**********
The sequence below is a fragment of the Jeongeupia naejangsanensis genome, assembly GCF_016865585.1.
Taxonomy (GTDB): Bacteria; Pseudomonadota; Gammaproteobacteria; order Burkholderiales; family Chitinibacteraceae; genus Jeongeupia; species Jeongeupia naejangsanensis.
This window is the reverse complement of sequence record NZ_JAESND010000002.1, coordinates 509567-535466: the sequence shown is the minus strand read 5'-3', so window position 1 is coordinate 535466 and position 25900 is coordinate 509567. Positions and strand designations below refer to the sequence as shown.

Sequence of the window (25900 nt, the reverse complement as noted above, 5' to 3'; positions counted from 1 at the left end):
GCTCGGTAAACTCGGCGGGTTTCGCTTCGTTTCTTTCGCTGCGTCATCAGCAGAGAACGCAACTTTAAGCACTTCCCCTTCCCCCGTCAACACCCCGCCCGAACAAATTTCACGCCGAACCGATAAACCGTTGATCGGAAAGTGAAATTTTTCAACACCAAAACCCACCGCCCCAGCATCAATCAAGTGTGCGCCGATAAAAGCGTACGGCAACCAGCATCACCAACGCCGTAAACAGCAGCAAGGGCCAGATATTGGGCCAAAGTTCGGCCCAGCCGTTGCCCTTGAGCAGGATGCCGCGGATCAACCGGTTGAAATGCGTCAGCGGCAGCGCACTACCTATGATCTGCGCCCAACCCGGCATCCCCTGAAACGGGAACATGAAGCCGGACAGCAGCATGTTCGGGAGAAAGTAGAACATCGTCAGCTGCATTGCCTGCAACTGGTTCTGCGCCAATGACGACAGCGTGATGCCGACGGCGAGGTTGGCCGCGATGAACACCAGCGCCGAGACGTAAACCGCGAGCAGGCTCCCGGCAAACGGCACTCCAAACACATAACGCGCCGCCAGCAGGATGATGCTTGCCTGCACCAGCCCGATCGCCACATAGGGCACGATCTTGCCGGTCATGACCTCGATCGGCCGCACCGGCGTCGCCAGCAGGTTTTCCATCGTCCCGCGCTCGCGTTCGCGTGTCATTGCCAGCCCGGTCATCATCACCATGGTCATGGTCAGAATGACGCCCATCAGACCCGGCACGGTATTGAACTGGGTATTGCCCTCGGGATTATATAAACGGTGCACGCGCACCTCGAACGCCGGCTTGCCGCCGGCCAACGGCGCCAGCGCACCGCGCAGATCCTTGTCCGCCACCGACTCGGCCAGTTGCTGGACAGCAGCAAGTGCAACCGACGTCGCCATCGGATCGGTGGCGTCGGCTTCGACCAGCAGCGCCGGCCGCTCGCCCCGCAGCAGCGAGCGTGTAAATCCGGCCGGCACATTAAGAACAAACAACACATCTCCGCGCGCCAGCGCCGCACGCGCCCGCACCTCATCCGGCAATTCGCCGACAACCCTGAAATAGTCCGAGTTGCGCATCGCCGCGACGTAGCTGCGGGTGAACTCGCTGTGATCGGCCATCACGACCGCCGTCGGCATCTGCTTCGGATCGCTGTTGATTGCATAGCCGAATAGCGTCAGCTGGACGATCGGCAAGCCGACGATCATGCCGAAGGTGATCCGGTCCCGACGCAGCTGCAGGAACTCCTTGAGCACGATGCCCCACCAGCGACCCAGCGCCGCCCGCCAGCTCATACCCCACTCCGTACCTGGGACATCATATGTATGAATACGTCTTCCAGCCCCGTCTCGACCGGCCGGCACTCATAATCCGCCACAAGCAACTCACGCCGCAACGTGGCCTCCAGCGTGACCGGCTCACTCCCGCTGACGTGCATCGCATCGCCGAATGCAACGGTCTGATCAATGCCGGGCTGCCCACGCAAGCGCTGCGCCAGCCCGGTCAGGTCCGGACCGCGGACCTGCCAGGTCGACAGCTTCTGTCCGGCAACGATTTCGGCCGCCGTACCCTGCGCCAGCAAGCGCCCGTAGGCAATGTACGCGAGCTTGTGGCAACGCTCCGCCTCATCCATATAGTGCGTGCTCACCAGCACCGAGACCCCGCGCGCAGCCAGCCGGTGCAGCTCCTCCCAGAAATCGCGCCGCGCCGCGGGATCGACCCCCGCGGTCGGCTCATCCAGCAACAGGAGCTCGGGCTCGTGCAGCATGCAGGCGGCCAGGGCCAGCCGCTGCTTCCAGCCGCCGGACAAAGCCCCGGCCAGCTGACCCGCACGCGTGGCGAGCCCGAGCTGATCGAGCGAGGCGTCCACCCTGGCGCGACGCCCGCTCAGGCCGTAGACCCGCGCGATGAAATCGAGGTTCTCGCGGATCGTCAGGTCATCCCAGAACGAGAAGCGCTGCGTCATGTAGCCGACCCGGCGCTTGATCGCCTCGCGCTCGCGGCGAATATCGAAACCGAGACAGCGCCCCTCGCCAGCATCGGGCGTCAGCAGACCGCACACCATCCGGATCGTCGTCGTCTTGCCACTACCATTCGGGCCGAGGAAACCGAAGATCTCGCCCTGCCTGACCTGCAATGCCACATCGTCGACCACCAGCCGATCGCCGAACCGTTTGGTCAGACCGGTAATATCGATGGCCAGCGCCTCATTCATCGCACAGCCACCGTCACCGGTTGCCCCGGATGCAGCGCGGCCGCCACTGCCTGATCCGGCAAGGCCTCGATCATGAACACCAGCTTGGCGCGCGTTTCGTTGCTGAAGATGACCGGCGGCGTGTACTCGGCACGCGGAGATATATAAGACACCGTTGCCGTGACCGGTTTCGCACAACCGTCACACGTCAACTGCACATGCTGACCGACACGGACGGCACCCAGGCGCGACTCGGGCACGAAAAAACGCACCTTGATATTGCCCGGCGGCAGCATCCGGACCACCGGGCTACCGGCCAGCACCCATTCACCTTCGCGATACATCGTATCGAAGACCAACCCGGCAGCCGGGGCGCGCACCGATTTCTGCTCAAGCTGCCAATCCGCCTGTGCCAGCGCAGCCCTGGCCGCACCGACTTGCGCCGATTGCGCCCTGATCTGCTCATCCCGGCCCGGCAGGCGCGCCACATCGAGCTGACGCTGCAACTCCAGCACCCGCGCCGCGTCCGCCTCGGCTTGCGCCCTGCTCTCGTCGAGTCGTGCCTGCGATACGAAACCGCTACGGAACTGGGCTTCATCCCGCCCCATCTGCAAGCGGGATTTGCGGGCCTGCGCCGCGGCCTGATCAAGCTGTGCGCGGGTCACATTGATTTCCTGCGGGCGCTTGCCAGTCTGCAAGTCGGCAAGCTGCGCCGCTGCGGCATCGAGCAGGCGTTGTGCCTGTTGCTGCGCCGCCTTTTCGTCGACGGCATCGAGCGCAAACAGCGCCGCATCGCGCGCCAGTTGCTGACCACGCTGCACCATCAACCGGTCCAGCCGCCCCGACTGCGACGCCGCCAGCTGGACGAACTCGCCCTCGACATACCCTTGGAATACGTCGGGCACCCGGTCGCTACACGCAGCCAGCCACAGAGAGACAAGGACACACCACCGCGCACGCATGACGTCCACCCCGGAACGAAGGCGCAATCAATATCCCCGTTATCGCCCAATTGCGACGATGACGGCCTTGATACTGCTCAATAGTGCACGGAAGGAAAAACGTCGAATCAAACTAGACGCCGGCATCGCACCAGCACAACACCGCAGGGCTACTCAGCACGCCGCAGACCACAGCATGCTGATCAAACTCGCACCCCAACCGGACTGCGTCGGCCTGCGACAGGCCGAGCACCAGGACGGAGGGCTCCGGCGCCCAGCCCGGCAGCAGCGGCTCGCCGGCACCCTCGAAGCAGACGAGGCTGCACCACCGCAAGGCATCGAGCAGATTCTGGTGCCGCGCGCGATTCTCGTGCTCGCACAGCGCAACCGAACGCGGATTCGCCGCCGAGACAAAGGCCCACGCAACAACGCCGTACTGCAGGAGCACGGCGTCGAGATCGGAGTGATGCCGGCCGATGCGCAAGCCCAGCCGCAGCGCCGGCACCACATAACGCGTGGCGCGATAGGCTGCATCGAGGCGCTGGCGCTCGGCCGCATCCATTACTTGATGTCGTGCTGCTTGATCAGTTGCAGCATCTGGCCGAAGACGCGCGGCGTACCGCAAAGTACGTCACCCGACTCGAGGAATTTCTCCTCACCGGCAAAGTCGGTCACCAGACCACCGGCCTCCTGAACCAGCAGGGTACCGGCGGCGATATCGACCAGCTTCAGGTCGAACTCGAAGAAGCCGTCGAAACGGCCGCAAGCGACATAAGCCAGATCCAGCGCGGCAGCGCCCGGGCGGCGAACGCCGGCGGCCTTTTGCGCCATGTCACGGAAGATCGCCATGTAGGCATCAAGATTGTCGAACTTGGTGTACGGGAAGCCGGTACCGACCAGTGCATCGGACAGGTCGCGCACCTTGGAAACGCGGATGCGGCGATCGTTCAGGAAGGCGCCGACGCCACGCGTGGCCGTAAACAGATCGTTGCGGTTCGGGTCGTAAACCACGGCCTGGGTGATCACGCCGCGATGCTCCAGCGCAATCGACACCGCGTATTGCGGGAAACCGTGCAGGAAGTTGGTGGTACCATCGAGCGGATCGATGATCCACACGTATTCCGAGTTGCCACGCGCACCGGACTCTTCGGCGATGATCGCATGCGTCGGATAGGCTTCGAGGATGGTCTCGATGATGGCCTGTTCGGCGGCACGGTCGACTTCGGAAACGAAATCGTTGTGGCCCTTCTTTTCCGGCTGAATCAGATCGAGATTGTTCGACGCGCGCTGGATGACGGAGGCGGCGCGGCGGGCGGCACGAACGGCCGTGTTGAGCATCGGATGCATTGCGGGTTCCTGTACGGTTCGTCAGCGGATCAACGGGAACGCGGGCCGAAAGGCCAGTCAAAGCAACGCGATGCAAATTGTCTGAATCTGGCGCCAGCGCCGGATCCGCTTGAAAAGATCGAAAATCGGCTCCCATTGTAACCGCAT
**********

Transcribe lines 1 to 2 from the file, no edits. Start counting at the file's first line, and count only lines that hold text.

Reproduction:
The sequence below is a fragment of the Jeongeupia naejangsanensis genome, assembly GCF_016865585.1.
Taxonomy (GTDB): Bacteria; Pseudomonadota; Gammaproteobacteria; order Burkholderiales; family Chitinibacteraceae; genus Jeongeupia; species Jeongeupia naejangsanensis.